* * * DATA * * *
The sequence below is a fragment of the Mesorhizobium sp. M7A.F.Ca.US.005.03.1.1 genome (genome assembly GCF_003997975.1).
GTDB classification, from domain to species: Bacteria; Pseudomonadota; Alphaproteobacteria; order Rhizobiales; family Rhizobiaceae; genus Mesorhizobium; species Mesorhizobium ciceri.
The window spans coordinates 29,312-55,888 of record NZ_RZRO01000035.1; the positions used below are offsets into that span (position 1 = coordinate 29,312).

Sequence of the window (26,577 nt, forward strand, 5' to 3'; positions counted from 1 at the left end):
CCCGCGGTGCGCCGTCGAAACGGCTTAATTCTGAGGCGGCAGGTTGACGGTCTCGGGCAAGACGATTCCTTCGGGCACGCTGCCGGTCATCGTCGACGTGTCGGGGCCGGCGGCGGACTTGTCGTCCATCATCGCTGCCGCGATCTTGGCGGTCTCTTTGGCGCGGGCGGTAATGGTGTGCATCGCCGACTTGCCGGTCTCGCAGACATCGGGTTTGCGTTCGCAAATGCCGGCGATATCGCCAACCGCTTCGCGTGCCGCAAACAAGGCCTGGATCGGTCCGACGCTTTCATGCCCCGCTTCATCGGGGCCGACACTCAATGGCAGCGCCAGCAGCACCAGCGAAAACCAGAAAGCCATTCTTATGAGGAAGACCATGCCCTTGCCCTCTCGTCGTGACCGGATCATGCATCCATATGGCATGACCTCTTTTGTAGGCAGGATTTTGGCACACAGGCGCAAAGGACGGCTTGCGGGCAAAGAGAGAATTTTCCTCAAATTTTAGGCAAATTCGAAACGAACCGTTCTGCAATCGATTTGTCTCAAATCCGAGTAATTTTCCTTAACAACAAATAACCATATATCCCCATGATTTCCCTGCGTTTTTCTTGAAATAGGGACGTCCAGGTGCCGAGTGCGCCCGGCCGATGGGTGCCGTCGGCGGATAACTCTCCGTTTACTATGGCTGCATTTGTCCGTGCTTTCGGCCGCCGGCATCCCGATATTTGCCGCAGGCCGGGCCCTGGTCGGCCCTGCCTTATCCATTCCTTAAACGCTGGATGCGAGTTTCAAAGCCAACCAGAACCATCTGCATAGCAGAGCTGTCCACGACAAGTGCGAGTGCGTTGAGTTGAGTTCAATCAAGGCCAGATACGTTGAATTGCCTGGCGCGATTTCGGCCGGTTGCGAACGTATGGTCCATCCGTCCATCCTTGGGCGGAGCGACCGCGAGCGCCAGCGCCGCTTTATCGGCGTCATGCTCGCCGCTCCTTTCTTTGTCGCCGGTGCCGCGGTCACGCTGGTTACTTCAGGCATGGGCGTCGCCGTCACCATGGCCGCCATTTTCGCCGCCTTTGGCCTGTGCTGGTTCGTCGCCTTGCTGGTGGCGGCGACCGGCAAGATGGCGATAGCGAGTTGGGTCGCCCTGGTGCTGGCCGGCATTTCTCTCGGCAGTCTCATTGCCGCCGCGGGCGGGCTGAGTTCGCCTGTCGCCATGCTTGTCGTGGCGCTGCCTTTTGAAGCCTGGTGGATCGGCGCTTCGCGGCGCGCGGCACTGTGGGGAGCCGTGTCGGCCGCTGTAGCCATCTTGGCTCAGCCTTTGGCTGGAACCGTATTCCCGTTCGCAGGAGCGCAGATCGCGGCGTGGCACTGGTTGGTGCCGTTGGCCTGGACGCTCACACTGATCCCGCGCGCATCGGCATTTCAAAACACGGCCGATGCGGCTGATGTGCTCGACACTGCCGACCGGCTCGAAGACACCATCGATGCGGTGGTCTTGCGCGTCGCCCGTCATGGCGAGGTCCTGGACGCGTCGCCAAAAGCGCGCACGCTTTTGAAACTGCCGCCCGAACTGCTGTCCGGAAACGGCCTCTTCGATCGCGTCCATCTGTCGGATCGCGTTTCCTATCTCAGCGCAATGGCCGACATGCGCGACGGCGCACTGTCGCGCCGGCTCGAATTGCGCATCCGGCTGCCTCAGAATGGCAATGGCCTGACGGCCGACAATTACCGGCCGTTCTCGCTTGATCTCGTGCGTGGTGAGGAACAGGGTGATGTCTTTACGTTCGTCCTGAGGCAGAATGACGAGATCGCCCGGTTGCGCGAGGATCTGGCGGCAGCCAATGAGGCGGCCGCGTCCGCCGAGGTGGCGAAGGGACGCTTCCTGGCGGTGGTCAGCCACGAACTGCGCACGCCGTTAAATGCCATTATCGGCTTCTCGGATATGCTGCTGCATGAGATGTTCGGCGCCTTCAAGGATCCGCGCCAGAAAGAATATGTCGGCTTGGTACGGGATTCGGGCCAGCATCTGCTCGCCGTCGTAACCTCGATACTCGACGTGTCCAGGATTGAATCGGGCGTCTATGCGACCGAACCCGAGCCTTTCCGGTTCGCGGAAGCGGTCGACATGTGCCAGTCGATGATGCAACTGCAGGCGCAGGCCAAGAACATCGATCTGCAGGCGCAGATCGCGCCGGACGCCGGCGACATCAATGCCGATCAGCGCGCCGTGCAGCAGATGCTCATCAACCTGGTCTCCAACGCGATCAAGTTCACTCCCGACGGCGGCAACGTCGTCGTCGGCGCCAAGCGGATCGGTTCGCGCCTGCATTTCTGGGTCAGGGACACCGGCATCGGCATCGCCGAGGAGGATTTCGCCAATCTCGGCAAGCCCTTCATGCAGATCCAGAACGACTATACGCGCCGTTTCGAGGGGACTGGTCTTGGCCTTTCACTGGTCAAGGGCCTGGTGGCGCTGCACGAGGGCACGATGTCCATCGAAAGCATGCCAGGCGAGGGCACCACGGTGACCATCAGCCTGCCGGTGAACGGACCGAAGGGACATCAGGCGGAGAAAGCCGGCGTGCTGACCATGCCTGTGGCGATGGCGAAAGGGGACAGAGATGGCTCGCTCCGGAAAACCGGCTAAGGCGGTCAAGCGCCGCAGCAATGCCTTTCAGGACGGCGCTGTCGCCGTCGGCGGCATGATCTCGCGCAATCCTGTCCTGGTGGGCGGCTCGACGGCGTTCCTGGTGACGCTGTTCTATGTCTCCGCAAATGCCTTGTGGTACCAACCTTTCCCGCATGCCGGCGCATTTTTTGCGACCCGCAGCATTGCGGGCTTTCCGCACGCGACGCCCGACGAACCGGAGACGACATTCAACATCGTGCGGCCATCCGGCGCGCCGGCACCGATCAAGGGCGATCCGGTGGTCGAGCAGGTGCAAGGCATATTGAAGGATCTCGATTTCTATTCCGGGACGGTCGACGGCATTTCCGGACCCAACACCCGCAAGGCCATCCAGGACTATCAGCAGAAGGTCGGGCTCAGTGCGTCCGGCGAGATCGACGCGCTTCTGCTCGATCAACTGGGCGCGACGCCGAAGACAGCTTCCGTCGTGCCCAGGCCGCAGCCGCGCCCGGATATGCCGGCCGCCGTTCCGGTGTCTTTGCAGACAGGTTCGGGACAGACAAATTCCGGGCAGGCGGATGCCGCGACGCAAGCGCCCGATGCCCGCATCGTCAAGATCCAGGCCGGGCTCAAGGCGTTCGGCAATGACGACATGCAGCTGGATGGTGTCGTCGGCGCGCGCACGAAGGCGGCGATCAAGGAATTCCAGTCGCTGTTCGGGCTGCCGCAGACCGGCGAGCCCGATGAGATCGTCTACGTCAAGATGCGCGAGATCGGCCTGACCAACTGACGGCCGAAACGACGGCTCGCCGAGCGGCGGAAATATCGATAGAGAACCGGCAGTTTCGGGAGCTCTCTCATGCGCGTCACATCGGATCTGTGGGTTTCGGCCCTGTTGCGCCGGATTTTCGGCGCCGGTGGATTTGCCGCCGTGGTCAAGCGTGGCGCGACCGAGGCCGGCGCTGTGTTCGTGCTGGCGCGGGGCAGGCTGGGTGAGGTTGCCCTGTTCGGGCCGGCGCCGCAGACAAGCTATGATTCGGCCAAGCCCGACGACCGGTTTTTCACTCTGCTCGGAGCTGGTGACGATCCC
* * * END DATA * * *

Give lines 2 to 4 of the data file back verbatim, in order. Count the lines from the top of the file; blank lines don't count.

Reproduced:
GTDB classification, from domain to species: Bacteria; Pseudomonadota; Alphaproteobacteria; order Rhizobiales; family Rhizobiaceae; genus Mesorhizobium; species Mesorhizobium ciceri.
The window spans coordinates 29,312-55,888 of record NZ_RZRO01000035.1; the positions used below are offsets into that span (position 1 = coordinate 29,312).

Sequence of the window (26,577 nt, forward strand, 5' to 3'; positions counted from 1 at the left end):